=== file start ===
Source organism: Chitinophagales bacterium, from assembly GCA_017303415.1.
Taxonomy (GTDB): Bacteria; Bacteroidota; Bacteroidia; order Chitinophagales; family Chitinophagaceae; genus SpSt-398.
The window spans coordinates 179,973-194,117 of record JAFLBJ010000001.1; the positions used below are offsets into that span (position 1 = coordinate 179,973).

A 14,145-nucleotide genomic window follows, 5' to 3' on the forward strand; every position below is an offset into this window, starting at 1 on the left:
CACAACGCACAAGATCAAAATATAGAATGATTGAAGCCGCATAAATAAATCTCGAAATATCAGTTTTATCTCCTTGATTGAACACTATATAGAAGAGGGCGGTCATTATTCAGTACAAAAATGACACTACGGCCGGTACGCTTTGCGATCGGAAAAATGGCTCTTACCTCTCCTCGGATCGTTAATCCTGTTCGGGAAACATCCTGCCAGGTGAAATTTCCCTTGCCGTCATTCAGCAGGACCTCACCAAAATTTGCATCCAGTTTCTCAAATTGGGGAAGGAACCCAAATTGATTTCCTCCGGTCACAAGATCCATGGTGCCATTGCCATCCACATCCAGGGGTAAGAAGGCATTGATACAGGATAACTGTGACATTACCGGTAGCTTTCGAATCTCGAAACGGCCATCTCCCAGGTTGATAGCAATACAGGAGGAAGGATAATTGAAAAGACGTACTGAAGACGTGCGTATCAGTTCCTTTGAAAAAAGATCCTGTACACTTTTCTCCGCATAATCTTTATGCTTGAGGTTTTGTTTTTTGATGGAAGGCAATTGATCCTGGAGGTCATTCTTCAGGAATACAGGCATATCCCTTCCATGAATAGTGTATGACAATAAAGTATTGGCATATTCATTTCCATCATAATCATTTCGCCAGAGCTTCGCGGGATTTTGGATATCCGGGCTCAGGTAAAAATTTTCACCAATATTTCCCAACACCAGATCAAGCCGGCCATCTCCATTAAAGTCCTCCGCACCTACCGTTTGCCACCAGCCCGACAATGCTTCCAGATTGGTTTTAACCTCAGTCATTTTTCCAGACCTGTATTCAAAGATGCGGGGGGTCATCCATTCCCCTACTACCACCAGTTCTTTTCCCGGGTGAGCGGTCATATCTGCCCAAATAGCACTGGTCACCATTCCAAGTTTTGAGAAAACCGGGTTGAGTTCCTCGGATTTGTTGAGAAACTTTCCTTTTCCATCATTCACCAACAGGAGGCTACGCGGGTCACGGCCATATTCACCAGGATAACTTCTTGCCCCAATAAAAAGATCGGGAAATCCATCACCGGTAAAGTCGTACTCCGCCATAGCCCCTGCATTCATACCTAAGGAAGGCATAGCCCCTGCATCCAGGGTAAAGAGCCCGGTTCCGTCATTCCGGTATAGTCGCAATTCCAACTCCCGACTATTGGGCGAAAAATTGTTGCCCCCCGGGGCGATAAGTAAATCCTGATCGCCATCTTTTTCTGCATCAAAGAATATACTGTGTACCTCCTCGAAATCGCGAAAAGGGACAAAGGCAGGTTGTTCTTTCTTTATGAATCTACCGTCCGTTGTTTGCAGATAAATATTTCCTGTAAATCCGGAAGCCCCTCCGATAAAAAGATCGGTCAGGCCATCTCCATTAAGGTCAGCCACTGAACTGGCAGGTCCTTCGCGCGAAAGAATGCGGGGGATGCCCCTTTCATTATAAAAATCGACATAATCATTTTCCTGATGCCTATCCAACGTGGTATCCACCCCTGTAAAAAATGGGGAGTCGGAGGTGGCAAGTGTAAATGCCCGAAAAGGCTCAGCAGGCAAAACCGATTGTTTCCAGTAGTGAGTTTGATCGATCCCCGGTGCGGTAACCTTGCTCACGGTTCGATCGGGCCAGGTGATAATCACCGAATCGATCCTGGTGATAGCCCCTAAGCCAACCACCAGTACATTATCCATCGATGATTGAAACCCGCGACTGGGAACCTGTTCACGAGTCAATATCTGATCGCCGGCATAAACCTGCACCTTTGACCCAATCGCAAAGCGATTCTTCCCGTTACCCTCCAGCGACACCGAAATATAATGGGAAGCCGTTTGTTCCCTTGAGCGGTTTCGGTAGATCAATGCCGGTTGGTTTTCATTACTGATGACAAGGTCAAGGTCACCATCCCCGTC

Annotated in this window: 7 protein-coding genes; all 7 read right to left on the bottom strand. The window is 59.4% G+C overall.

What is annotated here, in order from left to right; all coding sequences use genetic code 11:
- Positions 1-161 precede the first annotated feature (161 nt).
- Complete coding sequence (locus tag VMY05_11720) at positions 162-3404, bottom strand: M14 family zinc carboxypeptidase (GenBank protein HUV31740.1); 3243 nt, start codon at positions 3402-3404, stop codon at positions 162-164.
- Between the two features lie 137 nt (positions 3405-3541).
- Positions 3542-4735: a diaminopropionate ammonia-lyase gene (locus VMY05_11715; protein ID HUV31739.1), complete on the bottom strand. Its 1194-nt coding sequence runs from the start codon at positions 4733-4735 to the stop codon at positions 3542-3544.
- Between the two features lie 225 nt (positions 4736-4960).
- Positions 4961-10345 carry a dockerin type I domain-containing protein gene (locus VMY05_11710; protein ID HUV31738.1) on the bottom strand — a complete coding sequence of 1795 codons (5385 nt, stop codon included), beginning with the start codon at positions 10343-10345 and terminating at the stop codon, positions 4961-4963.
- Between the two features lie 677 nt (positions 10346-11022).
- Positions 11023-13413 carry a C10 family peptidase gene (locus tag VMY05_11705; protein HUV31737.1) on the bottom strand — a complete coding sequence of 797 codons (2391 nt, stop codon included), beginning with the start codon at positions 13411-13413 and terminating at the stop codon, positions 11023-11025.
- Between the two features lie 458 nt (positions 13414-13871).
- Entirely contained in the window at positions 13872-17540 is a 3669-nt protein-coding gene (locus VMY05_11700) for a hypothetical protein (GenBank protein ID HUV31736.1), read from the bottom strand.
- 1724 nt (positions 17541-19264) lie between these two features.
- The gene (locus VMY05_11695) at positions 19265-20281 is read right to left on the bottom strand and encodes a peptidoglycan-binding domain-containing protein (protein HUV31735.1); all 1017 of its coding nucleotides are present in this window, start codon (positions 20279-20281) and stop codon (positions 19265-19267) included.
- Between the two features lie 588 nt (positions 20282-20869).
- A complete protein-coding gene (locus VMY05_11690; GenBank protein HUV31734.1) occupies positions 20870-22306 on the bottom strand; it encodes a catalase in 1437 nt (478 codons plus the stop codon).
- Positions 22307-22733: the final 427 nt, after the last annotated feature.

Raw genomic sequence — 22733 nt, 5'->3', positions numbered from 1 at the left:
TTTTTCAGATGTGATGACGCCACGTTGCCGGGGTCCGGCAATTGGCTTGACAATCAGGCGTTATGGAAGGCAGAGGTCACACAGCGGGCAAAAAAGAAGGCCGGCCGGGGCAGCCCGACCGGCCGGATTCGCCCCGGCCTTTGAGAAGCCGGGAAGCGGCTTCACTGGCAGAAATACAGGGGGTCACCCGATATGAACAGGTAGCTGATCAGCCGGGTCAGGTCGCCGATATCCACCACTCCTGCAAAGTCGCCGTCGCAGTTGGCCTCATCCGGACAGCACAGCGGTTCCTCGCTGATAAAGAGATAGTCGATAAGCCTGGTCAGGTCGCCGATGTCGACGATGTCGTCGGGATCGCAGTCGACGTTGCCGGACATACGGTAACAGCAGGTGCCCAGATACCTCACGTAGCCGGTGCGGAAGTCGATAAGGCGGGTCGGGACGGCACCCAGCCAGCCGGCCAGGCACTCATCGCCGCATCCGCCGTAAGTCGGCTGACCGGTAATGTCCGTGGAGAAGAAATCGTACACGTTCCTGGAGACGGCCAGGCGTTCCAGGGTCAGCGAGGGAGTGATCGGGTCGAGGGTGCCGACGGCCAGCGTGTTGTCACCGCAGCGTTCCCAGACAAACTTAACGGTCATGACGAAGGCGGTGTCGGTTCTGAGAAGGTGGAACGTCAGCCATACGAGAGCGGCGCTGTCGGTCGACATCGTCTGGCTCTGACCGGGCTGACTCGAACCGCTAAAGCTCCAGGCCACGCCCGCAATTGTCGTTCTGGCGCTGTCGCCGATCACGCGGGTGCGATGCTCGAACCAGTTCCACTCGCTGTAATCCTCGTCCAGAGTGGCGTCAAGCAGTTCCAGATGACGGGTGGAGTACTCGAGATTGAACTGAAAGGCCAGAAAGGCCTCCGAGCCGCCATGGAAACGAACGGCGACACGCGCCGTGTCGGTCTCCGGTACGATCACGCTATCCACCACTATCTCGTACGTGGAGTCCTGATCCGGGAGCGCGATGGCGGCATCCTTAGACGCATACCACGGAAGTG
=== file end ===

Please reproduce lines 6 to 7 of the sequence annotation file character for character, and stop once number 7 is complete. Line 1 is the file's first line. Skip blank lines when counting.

Annotated in this window: 7 protein-coding genes; all 7 read right to left on the bottom strand. The window is 59.4% G+C overall.

What is annotated here, in order from left to right; all coding sequences use genetic code 11: